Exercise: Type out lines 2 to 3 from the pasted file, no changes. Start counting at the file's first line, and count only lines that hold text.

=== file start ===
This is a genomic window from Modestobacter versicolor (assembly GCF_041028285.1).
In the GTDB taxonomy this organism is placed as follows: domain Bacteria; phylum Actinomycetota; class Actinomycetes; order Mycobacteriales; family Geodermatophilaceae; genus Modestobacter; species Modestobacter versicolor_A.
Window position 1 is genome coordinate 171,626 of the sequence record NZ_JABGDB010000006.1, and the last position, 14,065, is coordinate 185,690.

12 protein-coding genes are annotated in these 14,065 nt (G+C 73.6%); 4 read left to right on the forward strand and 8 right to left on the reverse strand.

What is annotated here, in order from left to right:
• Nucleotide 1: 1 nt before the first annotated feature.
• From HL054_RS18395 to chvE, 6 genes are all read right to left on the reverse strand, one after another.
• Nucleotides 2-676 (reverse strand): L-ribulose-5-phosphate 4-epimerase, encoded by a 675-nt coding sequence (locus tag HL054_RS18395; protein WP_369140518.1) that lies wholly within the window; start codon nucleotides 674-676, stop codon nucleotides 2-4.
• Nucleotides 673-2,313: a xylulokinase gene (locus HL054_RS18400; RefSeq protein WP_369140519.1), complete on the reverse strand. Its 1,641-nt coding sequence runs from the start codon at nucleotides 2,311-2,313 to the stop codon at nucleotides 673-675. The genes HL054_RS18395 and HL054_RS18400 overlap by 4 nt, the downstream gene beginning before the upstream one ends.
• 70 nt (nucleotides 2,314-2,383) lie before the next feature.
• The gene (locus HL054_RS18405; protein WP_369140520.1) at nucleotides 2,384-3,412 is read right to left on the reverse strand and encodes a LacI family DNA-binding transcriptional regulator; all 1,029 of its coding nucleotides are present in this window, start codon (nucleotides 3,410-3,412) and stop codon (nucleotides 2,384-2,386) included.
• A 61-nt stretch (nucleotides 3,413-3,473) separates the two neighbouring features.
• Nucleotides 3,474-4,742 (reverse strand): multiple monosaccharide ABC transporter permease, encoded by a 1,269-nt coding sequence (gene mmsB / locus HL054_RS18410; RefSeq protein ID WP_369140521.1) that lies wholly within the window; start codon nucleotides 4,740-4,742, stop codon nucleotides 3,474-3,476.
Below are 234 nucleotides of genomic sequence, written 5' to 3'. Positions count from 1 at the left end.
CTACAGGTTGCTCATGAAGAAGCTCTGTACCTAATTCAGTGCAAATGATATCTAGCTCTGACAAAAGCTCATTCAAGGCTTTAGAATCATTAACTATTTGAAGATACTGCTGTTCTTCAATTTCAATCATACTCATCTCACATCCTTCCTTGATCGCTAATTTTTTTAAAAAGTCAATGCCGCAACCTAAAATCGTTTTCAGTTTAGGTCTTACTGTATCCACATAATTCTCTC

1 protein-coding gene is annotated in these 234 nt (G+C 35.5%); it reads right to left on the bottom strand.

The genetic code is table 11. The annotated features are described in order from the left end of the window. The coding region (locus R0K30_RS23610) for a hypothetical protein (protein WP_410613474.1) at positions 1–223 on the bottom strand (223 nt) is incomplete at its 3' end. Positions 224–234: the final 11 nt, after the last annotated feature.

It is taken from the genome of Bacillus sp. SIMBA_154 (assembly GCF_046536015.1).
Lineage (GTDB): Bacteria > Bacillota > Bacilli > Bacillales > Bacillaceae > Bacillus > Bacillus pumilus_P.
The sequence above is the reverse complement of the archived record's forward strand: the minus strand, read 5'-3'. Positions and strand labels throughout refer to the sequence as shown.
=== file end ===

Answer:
In the GTDB taxonomy this organism is placed as follows: domain Bacteria; phylum Actinomycetota; class Actinomycetes; order Mycobacteriales; family Geodermatophilaceae; genus Modestobacter; species Modestobacter versicolor_A.
Window position 1 is genome coordinate 171,626 of the sequence record NZ_JABGDB010000006.1, and the last position, 14,065, is coordinate 185,690.